Not since the George Lucas generation of the late '60s has there been such an exhilarating, refreshing group of USC student films as the 2 1/2-hour program of advanced work screening at 7 tonight in Bovard Auditorium.
Clearly, the impact of recently appointed Cinema-Television school chairman Frank Daniel--a firm believer in the importance of the script--has already been felt. These student films have all the technical facility that USC has long been famous for, but without the off-putting slickness and facetiousness that has marred much of USC's student work in recent years.
Karen Croner's "Gas, Food, Lodging" is as evocative in its images of loneliness as "Paris, Texas" as it tells of a young widow (Irene Logan) with a daughter (Shannon Pingrin) who takes over a bleak roadside motel in a desert. Serving as a metaphor for Logan's isolation is the one-way mirror through which she peers at her prospective customers. Cheryl Slean, an intense, dynamic young actress, plays the abandoned young woman who at last breaks through Logan's isolation.
Equally terrific is "Hotwired," directed by John Johnsmiller and written by Ron Marryot, in which a flashy, aging wanderer (Eve Brenner) and a defiant little runaway (Jillian Preet) out-con each other in a lively cross-country odyssey.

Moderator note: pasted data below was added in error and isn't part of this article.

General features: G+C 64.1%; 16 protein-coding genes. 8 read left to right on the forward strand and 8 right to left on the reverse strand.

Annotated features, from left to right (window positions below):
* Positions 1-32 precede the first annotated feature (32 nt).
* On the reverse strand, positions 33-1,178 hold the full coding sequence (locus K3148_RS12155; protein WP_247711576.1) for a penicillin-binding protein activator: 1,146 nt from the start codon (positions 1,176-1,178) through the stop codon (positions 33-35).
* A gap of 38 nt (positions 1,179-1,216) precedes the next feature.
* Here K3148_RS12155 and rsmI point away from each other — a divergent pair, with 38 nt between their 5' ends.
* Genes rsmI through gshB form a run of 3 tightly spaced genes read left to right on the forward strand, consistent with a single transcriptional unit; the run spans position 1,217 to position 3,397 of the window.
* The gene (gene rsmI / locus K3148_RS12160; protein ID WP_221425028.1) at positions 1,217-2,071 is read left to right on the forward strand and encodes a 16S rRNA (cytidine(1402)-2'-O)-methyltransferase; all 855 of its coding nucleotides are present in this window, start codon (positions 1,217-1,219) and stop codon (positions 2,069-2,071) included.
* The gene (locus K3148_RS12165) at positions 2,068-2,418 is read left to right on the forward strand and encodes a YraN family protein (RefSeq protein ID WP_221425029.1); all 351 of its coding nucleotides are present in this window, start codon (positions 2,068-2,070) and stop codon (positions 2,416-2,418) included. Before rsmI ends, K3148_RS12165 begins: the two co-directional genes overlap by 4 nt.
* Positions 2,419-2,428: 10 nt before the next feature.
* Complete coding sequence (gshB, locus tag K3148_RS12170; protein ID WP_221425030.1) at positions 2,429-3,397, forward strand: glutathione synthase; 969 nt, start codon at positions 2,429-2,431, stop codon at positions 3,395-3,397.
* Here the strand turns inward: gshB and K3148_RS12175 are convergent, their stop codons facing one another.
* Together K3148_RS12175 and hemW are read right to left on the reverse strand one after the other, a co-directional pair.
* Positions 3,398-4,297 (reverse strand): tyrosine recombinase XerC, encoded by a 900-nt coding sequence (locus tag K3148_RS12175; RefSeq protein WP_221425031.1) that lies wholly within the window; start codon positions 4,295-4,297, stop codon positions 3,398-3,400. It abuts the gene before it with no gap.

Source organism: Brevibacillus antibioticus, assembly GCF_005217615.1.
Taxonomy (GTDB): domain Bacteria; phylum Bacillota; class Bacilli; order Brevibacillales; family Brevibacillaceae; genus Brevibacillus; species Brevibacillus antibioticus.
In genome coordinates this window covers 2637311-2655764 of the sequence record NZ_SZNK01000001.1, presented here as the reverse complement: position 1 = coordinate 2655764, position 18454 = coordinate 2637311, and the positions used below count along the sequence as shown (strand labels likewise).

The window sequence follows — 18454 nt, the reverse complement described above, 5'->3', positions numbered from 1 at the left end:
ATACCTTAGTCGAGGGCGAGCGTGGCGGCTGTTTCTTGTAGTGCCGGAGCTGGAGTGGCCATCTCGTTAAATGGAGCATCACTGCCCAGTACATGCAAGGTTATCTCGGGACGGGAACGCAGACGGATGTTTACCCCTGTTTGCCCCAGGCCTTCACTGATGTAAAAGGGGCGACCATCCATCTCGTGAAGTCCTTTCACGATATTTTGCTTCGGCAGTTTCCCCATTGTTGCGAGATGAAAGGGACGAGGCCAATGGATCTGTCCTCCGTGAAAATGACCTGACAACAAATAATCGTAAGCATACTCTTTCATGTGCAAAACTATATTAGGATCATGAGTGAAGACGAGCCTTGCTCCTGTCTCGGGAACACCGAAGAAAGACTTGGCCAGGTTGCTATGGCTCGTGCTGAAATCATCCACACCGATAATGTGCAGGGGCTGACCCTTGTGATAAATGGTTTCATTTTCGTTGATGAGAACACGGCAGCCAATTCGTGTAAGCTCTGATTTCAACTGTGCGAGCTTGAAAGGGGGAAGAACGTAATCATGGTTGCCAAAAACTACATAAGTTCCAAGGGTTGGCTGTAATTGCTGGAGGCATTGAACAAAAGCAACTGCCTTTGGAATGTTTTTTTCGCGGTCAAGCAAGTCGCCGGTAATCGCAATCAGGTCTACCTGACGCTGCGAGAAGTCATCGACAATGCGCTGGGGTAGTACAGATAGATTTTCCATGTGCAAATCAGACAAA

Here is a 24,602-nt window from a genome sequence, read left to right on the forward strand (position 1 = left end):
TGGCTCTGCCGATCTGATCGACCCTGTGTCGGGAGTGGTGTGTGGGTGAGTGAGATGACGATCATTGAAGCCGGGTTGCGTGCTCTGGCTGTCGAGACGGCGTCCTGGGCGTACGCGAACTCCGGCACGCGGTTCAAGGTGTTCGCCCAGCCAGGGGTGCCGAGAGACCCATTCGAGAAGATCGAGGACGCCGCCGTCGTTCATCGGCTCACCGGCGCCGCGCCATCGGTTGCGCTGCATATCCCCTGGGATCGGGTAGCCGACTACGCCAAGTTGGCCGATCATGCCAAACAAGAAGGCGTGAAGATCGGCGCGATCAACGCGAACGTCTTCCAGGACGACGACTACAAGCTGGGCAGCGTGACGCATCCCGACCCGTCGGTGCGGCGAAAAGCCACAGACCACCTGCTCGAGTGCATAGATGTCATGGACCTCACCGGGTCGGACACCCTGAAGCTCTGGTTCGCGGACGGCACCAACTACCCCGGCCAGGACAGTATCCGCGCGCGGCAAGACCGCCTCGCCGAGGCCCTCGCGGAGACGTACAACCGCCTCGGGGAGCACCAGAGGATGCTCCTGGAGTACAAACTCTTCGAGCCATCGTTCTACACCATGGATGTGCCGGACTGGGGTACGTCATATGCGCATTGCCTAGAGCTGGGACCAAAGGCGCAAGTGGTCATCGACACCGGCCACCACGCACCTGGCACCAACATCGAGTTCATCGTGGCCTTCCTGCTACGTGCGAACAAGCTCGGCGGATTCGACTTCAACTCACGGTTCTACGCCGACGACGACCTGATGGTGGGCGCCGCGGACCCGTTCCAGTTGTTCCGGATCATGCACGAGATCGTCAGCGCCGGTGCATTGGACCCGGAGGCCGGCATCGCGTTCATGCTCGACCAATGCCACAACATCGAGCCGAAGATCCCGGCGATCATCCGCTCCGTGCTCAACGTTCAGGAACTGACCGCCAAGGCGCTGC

In Cragg Cougar's funny, skillful heart-tugger--"What Did You Expect? A Bubble Bath?"--an uptight young man (Frank Asher) loosens up as he attempts to fulfill his dying father's wish in tracking down a certain party record of a comedienne popular in the '50s and '60s. Cougar goes one step further: He casts the one and only Rusty Warren as that comedienne, showing that Warren is overdue for a comeback and that she would be a perfect subject for a documentary.
Director Don Pollock and writer Cynthia Kaplan's "Private Demons" is a tender, imaginative work in which an elderly Jewish lady (Shirley May Pilnick), haunted by the memory of a fierce old country aunt and her tales of dybbuks, at last confronts her fears of the supernatural--or are they figments of her imagination?
Director Richard Lewis and writer Ian Kowell's "Mardi Gras" is another story of reconciliation, set in rural Louisiana and concerning a young boy's sense of guilt over his father's accidental death. Carmen Hayward has much impact as the youth's flashy, good-hearted aunt from the city.
Writer-director Peter Gould displays a delicious sense of dark humor in his "Dirty Little Secrets," in which a nerdy, young foot-fetishist (Steven Memel)--a department store management trainee--is assigned to women's shoes with painfully funny results.
Animator Libby Schmeltzer sends up the L.A. singles scene in her delightful and inspired three-minute "Joy Meets Mr. Wrong," employing head-shot cutouts and bits of cloth patches.
No program of student films is complete without a couple of lapses into pretentiousness. Brett J. Love makes an ambitious attempt to translate Jean-Paul Sartre's "Nausea" into a 12-minute film comprised entirely of stills. Visually, Love's film is amazingly effective; where he trips up is laying too much Sartre on the sound track, for the result is stiff and ponderous.
S. A. Altman's animated "Ancient Mirrors" strikingly suggests the eternal cycles of life and death relating to a kind of Earth Mother mythology, but we'd really be better off not being told that the work is "influenced by Neolithic and Early Cycladic fertility figures."
Information: (213) 743-2736, 743-3173.